I think, based on my experience with previous Rowling releases, at least three efforts will yield the best results.

First and most obvious: re-read the books that precede the new entry. Rowling is a maestro of narrative slow release, one who plants clues and foreshadowings of coming attractions in the first books of a series. I enjoy listening to the Robert Glenister audio-books of the Strike novels for a fun review (and I keep a notepad with me while I listen if something catches my attention).

Second: review the HogwartsProfessor posts and MuggleNet podcasts on the books in question. You won’t find discussion of subjects from mythology and alchemy to the links with parallel numbers in the Harry Potter series and the ring composition of each book and the series as whole anywhere else. Get yourself up to speed with the conversation that has been happening here at Serious Reader Central about Cormoran, Robin, and Company.

Third: Join that conversation! There are the comment threads here, of course, and now the #StrikeReadAlong for you to jump in and share your questions, insights, and critique. The more the merrier — and it’s never too late!

How are you preparing for Troubled Blood? Has anyone tackled Faerie Queen or a prolonged listen to Marilyn Manson albums?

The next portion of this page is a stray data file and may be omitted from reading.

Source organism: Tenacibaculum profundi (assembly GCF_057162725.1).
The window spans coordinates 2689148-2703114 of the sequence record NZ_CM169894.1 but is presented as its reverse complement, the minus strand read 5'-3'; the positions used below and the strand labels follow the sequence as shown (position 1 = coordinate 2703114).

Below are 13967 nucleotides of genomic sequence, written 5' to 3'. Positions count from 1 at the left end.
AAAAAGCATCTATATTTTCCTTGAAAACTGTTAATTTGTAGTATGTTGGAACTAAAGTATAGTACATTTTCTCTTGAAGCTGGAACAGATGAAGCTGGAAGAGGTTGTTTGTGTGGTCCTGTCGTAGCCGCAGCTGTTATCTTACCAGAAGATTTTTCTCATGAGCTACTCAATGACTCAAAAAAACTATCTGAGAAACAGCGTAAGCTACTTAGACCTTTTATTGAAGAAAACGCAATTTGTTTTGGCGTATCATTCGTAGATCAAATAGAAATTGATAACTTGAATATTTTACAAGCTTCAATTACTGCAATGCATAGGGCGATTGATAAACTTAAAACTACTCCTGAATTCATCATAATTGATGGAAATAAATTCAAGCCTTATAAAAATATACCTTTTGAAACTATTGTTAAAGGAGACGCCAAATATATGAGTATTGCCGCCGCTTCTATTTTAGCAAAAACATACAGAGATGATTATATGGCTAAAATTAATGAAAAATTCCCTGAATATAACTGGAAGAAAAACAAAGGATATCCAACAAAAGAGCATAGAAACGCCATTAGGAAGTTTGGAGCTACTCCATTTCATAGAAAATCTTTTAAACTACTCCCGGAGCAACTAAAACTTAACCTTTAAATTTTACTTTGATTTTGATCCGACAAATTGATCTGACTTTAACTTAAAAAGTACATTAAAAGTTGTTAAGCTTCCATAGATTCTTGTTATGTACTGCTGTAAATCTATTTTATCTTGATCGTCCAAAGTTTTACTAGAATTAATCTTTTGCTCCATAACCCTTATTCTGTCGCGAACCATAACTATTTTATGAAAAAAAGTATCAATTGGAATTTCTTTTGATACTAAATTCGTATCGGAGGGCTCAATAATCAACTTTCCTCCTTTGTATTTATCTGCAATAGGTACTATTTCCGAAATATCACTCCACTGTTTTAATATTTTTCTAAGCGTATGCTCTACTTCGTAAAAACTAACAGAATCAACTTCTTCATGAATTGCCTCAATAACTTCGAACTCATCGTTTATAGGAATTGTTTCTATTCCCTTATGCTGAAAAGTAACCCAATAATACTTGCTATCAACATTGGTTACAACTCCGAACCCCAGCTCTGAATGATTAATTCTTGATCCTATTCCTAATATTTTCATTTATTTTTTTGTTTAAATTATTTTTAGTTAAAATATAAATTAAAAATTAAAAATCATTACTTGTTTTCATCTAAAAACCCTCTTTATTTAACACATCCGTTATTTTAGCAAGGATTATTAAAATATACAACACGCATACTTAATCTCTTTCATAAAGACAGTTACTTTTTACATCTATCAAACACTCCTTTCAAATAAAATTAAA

Guns Akimbo: Harry Meets Katniss?

My first thoughts on seeing this trailer were:

‘Guns Akimbo’ looks like a fun meta-take on video games. I wonder if it is direct to video or whether there will be a video game released akin to the story-line…

Does anyone else feel an irony boundary has been crossed akin to the Gamesmakers being tasked with making film adaptations of The Hunger Games books?

Chris Calderon has actually seen the movie and given it a thorough review:

The fundamental problem of Guns Akimbo is that it is sabotaged by the very message it wants to convey. If Howden is determined to critique the kind of story premise found in the works of authors like Rowling, then in order to prove his point, he must look for the most satisfying outcome for his character. The best possible refute would have been to let the critique play out in such a way that Miles is able to emerge a better and wiser character precisely because he has had a realization of the futility of the path he’s on. That could have made for an interesting premise. The trouble is there’s no such payoff to be found anywhere in the film’s running-time. The story requires a certain type of course correction from the character that never quite arrives. Instead, everything peters to a halt at the very end by Howden being unable to find that other course and letting the character trod the same path that audiences have either seen or read a thousand times before.

Read the whole review at Chris’ weblog, Scriblerus Club, for the several Potter, Everdeen, and Baggins allusions embedded more and less successfully in the movie.

And, if you’ve seen the movie, let me know what you think. Is it worth the hours of viewing time?